Category: Water

Daisy Ouya

Daisy Ouya

Daisy Ouya is a science writer and communications specialist with the World Agroforestry Centre (ICRAF). Over the past 15 years she has been packaging and disseminating scientific knowledge in the fields of entomology, agriculture, health, HIV/AIDS research, and marine science. Daisy is a Board-certified Editor in the Life Sciences (bels.org) and has a Masters’ degree in chemistry from the University of Connecticut, USA. Her BSc is from the University of Nairobi in her native Kenya. She has worked as a journal editor, science writer, publisher, and communications strategist with various organizations. She joined ICRAF in July 2012. Twitter: @daisyouya

The banyan tree, Ficus benghalensis in Hawaii. Photo ©Mike Shanahan

Fig trees throw down a lifeline to a healthier planet

Fig trees were here when dinosaurs first roamed the planet. And today, just as they did 80 million years ago, Ficus species continue to bring nourishment, shade, water and numerous other gifts to people and plants. What’s more,...

Alex Oduor and Malesu Maimbo, water engineers from the World Agroforestry Centre (ICRAF), talk with Khat farmers in Embu. Khat cultivation is severely impacting water availability yet is lucrative for farmers. Photo D Odhiambo/ICRAF

Resolving the khat conundrum: when a profitable crop has downsides

With European markets closed to the khat grown in one Kenyan county, khat grown in another county is making inroads into coffee, tea and forest. Environmental damage is escalating. Fortunately, researchers from the World Agroforestry Centre have a...

Datu Migketay of the Tala-andig. Photo: World Agroforestry Centre/Amy Cruz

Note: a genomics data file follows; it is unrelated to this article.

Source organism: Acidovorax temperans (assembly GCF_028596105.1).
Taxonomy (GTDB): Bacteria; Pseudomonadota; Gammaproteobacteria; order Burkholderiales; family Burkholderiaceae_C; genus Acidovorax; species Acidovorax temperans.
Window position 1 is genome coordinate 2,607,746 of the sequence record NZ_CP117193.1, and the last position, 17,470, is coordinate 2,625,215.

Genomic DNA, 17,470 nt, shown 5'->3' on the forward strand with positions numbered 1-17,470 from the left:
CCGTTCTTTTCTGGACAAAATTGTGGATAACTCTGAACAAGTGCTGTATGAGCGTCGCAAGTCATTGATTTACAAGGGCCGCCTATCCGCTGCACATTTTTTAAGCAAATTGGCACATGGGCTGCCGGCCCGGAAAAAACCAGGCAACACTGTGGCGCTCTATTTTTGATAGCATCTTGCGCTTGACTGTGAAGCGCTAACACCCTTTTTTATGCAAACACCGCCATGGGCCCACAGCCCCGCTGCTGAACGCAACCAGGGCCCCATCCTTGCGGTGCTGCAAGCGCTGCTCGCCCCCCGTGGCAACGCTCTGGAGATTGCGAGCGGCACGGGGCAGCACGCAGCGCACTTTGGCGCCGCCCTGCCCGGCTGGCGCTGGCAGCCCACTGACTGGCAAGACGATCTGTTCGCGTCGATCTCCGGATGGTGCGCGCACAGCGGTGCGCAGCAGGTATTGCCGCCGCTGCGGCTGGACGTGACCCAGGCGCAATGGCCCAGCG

A talk with the Tala-andig tribe: thoughts on development, deeper engagement and mutual respect

Research and development aim to benefit communities but how should researchers and indigenous people work together in projects? Here are some thoughts on development, deeper engagement and mutual respect based on discussions between the Tala-andig tribe and ICRAF researchers. It...

Sprinkler irrigation-in Ghana. Photo by Nana Kofi-Acquah/IWMI

Success factors for land and water management in Africa

At present, large expanses of land in rural Africa are degraded as a result of over extraction of trees for timber, firewood and charcoal. The problem is exacerbated by poor crop and animal husbandry practices, such as growing...

Model agroforestry landscape in Son La Province. Photo: World Agroforestry Centre

Agroforests expanding across landscapes in Northwest Viet Nam

After five years, the proven benefits of agroforestry have inspired farmers to expand from plots to entire landscapes.   By Nguyen Anh Thu and Tran Ha My   A project in the harsh environment of Northwest Viet Nam,...

3D-mapping session in the training workshop. This activity helped people identify the potential ‘sellers’ for the co-investment schemes. Photo: World Agroforestry Centre/Kharmina Evangelista

Business-case training workshop jump-starts co-investment in Philippine watershed

Farmers and members of the Payments for Ecosystems Services Working Group of Lantapan sub-watersheds are learning how to develop business cases for co-investment in agroforestry.   Most markets in the world don’t really trade in ‘watershed protection’ and...